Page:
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Teeth Grinding

Stop grinding your teeth

Teeth grinding is primarily a sleep disorder; however, many sufferers may find that they grind their teeth in the daytime hours, as well. While it may seem like little more than an irritating habit, when you grind your teeth, you're potentially damaging not only your teeth, but also your jaw and facial muscles. It's important that you work with your doctor to take steps to stop grinding your teeth.

Teeth grinding is called Bruxism in the medical world. Because you grind your teeth subconsciously and often aren't aware of the condition until someone else notices (teeth grinding can be a very loud habit), it's important to recognize the symptoms. Worn teeth are a good sign of teeth grinding, but so too are chronic face pain, headaches, ear aches, or damage to your tongue or cheeks. Recognizing your problem is your first step to solving it.

Anxiety and teeth grinding

Anxiety and teeth grinding are often closely linked. When you're stressed, you may often unconsciously clench your jaw, which can lead to teeth grinding. Teeth grinding may also be a sign that you're supressing negative emotion. Therefore, if you find yourself consistently grinding your teeth, you may want to get a check-up of your emotional health, as well as your physical.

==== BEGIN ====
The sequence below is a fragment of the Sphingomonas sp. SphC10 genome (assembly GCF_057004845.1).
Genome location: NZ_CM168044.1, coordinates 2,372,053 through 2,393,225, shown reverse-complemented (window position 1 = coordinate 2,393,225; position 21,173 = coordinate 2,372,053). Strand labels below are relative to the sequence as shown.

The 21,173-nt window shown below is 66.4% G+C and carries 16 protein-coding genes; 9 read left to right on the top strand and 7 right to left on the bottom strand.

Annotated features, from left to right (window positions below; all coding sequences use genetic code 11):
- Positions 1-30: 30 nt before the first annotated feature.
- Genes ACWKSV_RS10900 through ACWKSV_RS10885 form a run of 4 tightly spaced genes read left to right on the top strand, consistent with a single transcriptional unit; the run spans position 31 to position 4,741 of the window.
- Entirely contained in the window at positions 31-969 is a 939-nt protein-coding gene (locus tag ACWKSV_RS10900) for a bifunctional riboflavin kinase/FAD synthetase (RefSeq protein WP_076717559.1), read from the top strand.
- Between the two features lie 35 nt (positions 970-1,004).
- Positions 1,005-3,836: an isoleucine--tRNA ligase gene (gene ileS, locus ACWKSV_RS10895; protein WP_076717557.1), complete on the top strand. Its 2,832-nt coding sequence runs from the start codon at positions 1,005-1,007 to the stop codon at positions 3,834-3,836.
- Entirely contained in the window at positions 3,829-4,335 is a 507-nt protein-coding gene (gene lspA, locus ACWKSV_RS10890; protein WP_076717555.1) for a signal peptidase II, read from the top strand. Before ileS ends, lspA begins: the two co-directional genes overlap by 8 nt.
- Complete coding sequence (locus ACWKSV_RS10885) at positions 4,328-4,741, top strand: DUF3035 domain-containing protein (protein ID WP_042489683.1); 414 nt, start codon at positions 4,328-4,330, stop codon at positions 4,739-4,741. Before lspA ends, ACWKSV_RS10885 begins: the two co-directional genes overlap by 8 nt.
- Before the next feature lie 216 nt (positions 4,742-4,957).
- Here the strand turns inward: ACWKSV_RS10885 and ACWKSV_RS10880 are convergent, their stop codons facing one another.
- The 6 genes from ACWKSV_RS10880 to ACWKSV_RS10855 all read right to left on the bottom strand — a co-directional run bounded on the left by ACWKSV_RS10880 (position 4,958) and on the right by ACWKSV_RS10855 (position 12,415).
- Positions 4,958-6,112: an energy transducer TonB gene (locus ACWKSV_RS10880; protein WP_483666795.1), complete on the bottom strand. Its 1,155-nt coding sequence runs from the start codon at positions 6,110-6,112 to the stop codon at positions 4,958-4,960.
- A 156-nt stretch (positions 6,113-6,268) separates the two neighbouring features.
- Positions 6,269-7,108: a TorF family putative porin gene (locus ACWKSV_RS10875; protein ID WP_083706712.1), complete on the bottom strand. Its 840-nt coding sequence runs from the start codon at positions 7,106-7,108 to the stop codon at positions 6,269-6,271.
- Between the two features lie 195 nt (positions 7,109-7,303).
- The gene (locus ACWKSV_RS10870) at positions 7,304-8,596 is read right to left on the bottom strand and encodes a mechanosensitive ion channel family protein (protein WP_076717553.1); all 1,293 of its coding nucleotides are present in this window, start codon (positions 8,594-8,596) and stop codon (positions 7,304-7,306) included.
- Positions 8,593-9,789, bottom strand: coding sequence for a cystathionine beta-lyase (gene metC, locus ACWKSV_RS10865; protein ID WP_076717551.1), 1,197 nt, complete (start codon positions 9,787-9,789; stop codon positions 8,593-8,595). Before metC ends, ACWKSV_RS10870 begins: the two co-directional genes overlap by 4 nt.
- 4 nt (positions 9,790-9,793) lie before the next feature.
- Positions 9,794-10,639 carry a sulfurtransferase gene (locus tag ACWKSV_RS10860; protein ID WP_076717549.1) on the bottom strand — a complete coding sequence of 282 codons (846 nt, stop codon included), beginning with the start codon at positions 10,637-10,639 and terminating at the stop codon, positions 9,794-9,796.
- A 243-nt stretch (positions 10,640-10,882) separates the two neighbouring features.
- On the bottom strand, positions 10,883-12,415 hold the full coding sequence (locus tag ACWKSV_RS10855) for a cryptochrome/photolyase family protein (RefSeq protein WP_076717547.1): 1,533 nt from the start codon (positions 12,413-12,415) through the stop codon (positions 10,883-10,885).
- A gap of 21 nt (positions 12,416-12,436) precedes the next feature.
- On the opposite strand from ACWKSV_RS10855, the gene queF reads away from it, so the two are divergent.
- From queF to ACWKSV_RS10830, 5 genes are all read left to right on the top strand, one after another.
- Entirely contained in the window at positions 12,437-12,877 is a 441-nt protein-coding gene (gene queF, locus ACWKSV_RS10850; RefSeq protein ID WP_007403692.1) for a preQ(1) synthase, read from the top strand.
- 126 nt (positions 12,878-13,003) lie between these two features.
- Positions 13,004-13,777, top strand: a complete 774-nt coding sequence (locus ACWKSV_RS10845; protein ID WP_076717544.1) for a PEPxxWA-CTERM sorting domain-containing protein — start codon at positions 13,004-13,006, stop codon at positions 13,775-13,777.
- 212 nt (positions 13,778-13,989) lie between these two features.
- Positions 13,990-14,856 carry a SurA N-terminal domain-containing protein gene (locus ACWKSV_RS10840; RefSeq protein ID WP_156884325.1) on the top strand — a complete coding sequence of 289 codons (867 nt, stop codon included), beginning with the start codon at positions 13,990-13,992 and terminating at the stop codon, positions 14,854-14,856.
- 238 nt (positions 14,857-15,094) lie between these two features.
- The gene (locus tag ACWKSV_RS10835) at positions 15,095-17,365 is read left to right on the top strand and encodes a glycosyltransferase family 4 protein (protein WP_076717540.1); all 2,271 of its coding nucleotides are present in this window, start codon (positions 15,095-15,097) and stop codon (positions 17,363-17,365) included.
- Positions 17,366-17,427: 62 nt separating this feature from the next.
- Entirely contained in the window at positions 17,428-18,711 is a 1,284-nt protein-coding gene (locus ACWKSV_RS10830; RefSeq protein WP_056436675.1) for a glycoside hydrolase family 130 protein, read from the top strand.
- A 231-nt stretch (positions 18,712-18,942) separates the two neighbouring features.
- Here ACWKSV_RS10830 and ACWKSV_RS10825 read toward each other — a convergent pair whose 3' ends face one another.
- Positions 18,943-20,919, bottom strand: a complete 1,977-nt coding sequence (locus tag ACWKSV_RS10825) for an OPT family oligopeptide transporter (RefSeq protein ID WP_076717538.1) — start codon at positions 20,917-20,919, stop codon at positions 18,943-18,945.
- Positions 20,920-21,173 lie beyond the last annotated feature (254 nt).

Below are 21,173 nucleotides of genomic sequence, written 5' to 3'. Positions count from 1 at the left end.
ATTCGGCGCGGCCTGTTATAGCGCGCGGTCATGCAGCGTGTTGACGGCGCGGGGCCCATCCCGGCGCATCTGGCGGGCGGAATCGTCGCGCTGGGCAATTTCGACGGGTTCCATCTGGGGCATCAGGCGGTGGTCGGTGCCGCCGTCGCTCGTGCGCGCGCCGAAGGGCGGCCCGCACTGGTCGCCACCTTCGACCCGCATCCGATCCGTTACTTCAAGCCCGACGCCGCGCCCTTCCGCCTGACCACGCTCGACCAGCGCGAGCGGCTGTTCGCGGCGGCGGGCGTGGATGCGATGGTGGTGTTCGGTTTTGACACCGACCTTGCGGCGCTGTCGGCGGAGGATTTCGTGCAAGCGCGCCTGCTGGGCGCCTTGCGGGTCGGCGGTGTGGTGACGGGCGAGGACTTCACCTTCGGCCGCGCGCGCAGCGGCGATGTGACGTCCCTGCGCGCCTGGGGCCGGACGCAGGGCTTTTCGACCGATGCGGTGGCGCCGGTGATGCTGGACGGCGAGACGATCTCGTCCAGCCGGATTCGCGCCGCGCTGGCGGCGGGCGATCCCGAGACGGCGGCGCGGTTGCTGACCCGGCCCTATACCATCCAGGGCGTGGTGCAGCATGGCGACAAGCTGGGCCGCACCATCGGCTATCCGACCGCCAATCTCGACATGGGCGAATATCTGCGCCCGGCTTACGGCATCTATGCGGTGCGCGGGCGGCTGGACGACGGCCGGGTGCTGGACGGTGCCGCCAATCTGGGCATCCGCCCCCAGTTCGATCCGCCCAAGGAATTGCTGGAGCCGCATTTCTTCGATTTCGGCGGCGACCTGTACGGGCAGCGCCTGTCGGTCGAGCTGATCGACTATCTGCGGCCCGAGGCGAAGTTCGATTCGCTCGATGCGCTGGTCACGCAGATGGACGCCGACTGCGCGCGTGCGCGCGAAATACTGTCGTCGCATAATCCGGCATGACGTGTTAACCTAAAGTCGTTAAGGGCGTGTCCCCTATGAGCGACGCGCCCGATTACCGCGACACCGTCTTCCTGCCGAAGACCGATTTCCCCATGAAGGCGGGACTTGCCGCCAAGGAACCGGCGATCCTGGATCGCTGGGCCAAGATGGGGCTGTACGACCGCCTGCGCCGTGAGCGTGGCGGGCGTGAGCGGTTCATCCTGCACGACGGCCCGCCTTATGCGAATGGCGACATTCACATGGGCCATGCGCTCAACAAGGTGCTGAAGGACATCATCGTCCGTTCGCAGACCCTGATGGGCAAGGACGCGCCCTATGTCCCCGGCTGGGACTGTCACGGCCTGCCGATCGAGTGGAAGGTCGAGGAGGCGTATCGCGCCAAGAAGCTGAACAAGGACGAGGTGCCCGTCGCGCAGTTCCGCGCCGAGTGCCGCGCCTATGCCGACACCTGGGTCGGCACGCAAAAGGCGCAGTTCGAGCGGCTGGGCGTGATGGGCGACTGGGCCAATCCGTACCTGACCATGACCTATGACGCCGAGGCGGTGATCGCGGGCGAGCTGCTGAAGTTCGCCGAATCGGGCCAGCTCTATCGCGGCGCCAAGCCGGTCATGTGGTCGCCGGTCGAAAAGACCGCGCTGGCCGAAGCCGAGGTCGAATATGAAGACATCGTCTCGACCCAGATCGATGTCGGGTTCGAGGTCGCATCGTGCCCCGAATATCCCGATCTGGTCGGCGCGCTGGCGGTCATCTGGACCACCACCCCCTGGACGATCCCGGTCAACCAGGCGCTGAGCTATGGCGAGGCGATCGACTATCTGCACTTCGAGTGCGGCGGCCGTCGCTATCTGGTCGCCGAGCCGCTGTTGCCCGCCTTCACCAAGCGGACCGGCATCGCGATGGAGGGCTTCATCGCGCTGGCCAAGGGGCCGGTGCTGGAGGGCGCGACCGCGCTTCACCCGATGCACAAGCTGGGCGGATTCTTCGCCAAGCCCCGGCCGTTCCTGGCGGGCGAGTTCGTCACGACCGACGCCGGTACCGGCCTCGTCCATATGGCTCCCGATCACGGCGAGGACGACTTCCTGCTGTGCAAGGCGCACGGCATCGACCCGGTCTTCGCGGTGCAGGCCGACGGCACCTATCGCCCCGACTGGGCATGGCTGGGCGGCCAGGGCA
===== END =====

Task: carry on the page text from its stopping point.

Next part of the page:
Sometimes grinding your teeth can be a symptom of another underlying health problem, particularly when you're considering teeth grinding in children. Children will often grind their teeth as a reaction to ear ache or even when teething.

Grinding guard

Besides looking into any possible psychosomatic causes behind your teeth grinding, getting a grinding guard is the best solution to the problem. You can get a grinding guard over the counter without a prescription; however, you can get your dentist to make a custom fitted one for you if you find that you need it for longer periods of time.

Most of the time, teeth grinding is a temporary condition. Most kids will grow out of it naturally, and those who suffer from the problem in times of stress, will typically stop on their own once other problems are sorted out.

However, for some people, other options, such as shortening long teeth or using physical therapy to train the jaw to avoid grinding may be necessary.

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